Stop Treating Hideo Kojima Like He’s the Riddler

The world is a different place than it was during the PlayStation 2 launch.

In 2001, Hideo Kojima fooled a video game industry and an audience that were not accustomed to being fooled.

The creator of the Metal Gear series created misleading trailers with asset replacement to convince the world that Metal Gear Solid 2 was a fairly straightforward sequel to the previous game — and why wouldn’t it be? There was no reason to doubt this, no reason to think the video games could be intentionally lying in their marketing in order to create a bigger surprise when actually playing the game. Kojima and publisher Konami pulled the wool over everyone’s eyes by doing something no one saw coming in 2001.

Twenty years later, people are convinced that every anomaly in the gaming industry, every glitch in the Matrix, every strange coincidence is just Hideo Kojima putting on his Batman villain makeup and preparing to trick the world in a way that defies all other possible explanations. It has long reached the point of absurdity and at this point rocketed off into ludicrousness that feels borderline embarrassing to witness.

A few months ago, the PlayStation blog published a piece about a game called Abandoned, a new horror title from indie studio Blue Box Game Studios. We wrote about it too, mostly because it was a PlayStation 5-exclusive video game release in a year that isn’t, like, jam-packed with those. There was an immediate eyebrow raise from social media, wondering if there might be more to the game than people think. Specifically, there was a bit of wishful thinking that this was a new horror game from Hideo Kojima that may or may not be related to Silent Hill and is all just a big deception, especially considering its obvious similarities to P.T.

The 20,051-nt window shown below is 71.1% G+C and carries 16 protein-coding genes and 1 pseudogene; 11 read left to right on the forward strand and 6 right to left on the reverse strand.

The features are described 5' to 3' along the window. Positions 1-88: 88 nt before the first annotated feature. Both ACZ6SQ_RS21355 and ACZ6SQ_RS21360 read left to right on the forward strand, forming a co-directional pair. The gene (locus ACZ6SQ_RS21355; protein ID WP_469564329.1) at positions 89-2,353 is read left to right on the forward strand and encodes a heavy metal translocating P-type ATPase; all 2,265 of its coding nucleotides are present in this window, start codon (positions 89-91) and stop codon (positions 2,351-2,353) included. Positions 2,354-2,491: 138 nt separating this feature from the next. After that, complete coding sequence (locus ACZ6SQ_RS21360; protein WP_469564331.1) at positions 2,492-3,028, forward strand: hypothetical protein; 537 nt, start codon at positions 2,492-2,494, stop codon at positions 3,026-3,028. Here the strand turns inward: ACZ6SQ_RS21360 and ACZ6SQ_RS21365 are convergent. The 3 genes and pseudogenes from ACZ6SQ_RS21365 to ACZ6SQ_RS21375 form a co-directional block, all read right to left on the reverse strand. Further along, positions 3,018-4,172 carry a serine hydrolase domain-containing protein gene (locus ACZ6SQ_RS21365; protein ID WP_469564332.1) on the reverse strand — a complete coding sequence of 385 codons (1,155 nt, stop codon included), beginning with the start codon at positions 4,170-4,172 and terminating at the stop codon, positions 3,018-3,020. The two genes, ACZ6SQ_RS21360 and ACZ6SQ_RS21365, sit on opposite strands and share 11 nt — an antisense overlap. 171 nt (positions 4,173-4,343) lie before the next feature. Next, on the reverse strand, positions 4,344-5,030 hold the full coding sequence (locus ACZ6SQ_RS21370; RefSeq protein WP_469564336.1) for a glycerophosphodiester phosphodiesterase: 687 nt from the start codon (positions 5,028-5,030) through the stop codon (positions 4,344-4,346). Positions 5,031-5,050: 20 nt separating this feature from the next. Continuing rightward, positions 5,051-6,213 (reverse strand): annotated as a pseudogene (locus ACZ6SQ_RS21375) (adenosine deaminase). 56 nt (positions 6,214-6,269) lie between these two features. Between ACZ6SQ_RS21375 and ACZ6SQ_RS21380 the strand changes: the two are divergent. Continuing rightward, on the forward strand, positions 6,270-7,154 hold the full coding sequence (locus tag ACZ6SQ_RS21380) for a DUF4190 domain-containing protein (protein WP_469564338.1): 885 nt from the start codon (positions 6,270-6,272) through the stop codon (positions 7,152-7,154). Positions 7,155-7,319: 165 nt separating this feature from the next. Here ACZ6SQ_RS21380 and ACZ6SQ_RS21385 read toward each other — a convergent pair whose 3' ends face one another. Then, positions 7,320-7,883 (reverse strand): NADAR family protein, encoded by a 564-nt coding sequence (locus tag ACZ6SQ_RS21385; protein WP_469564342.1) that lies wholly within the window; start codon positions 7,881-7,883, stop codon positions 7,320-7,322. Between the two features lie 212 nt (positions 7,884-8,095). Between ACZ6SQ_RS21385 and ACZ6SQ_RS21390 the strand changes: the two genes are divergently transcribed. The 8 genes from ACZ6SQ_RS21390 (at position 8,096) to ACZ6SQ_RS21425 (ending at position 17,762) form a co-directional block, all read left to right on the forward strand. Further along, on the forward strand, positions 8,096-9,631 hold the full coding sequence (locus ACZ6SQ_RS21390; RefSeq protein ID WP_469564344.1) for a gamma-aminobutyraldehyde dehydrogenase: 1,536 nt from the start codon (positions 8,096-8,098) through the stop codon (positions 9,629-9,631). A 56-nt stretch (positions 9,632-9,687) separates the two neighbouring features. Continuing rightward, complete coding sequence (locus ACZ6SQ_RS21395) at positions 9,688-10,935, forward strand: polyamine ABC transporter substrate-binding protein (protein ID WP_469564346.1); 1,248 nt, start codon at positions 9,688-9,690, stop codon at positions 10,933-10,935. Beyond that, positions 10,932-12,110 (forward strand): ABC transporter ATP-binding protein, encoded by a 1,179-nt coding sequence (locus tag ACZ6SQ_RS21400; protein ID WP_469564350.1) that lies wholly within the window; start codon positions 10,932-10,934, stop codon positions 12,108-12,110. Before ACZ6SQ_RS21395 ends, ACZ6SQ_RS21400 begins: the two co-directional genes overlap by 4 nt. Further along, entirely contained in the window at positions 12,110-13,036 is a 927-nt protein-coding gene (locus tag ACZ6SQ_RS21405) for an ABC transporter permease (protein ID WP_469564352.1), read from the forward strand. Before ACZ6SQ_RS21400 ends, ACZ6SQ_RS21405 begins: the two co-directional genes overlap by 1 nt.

These thoughts were immediately dashed when IGN reached out to Blue Box, which confirmed Abandoned had nothing to do with Silent Hill, Hideo Kojima, or any sort of mysterious ARG people expected. That was the end of the story, the game went back into obscurity, and everyone left it alone.

Until the rumors started swirling up again. Blue Box, intentionally or unintentionally, waded back into the rumors to promote the game, and people of note started paying attention.

Now Abandoned, a small little indie horror game that would not have been terribly notable in normal circumstances, is at the center of a surprisingly divisive discussion between people who do not think there is anything more to this than what it says on the tin and diehard conspiracy theorists who believe this is a Hideo Kojima trick and will continue to think that until the day the game comes out.

I don’t want to relitigate whether this is a Hideo Kojima game or not. There are a lot of odd coincidences, but many of those are people just wishing to see connections that aren’t really there, or for some reason thinking of Google Translate as a sort of translation deity. Before we just all move on and admit this was a collective fever dream, I think it’s a good time to reflect on the fact that we should all probably stop treating Hideo Kojima like Xanatos.